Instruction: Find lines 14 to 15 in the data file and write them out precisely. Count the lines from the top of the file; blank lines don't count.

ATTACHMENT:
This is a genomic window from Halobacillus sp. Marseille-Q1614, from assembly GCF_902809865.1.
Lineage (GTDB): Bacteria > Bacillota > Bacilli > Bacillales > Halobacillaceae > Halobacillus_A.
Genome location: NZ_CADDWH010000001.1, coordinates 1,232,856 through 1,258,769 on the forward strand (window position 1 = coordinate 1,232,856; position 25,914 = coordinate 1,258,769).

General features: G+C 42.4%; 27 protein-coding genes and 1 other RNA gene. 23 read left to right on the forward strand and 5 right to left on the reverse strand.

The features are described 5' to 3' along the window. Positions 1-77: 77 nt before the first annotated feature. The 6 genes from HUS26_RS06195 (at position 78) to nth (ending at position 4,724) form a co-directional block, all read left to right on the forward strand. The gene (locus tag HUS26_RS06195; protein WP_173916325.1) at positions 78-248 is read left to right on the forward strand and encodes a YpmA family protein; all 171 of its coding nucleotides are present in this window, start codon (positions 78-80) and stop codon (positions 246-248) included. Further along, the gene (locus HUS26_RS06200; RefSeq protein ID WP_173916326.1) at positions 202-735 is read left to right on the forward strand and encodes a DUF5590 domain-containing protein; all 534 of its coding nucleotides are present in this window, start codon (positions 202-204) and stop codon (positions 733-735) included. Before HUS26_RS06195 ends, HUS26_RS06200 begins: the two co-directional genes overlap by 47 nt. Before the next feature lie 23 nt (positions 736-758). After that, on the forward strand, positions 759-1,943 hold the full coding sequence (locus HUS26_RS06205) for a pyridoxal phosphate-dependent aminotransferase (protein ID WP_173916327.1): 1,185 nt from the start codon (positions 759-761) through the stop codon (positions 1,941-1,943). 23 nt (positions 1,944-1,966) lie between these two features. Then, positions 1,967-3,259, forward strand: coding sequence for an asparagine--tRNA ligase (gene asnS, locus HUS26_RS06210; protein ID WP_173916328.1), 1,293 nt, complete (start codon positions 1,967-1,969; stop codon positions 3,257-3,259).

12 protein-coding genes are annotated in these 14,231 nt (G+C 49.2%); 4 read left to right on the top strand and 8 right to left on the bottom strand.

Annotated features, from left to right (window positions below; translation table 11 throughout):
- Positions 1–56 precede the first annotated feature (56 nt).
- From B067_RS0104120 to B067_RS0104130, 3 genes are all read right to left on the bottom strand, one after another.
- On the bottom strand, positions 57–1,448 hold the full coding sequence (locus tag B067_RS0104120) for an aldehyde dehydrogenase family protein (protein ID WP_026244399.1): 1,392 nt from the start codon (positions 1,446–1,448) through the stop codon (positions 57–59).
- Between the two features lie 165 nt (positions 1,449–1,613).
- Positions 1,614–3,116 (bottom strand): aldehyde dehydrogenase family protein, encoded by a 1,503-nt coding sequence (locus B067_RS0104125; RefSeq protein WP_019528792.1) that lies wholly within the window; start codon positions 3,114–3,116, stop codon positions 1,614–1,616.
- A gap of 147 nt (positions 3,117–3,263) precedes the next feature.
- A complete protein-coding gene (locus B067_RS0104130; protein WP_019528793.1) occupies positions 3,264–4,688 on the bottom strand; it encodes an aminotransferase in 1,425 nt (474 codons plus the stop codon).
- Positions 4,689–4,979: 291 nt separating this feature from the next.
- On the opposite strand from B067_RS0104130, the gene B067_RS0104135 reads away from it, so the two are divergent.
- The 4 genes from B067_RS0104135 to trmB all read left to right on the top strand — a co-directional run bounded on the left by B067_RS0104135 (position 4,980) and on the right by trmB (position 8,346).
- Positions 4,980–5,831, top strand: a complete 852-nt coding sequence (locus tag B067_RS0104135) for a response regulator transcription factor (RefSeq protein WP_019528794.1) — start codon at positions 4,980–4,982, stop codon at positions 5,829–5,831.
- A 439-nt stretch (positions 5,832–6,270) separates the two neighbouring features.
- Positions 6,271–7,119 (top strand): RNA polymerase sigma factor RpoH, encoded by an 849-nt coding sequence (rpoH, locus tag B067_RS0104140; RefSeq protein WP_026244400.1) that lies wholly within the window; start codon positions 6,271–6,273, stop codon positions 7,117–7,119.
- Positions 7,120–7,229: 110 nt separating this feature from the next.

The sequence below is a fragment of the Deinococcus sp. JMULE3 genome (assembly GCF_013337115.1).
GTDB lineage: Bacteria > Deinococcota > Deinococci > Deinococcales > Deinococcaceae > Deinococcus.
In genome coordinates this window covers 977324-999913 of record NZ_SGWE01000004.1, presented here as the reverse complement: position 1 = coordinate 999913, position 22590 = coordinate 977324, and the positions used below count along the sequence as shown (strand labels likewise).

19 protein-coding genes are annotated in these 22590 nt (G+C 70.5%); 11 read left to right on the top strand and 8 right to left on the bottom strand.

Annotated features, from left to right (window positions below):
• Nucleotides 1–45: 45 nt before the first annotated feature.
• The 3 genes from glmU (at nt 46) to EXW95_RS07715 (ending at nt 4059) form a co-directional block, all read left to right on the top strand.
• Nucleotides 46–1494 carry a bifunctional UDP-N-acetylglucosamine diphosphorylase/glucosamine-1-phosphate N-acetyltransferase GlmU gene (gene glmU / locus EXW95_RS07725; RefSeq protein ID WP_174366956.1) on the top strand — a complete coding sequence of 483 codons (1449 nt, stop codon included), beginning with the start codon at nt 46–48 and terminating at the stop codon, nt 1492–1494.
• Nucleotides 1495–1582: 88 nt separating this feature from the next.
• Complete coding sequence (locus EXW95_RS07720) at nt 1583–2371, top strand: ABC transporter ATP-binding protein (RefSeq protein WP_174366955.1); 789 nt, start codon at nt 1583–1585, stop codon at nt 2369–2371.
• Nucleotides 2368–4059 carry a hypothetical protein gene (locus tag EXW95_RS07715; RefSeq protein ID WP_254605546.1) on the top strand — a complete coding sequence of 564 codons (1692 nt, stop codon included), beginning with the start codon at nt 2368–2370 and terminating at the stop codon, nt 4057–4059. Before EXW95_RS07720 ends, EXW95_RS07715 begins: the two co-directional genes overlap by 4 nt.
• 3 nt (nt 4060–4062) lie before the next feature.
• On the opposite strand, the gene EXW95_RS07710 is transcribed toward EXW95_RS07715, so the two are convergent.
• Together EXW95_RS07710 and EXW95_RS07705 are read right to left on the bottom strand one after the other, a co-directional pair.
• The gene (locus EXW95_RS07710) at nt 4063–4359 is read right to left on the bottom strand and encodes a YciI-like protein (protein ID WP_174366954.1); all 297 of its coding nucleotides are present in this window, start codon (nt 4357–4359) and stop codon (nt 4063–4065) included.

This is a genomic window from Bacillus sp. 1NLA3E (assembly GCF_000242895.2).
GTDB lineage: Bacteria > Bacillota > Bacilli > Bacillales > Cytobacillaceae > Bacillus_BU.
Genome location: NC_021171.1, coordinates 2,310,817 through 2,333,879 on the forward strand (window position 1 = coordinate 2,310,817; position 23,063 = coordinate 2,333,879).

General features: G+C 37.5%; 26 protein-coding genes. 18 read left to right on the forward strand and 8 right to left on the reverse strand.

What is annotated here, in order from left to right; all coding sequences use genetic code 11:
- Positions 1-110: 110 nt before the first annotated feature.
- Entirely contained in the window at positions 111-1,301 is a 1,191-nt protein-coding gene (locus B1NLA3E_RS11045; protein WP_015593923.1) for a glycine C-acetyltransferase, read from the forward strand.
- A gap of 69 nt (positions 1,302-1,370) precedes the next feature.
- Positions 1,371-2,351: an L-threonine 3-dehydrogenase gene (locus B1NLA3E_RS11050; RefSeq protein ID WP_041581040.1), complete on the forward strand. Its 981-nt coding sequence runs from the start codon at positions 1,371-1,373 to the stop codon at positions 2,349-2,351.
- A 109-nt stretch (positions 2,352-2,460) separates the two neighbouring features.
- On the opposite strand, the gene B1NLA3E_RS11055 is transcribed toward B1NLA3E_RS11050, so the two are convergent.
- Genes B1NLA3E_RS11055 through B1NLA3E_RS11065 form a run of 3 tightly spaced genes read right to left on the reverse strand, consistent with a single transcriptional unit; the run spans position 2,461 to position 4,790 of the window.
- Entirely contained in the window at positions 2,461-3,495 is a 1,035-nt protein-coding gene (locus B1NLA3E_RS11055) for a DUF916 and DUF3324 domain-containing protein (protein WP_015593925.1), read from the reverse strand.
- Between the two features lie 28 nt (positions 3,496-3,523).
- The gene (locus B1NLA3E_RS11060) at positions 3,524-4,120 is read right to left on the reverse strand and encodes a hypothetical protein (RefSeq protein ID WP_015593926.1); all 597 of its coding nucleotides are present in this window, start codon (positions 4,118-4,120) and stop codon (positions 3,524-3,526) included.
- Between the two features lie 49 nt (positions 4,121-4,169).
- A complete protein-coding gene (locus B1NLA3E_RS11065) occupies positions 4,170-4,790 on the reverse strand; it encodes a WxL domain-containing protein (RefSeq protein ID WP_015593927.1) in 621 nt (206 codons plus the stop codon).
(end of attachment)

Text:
- A complete protein-coding gene (locus B067_RS0104130; protein WP_019528793.1) occupies positions 3,264–4,688 on the bottom strand; it encodes an aminotransferase in 1,425 nt (474 codons plus the stop codon).
- Positions 4,689–4,979: 291 nt separating this feature from the next.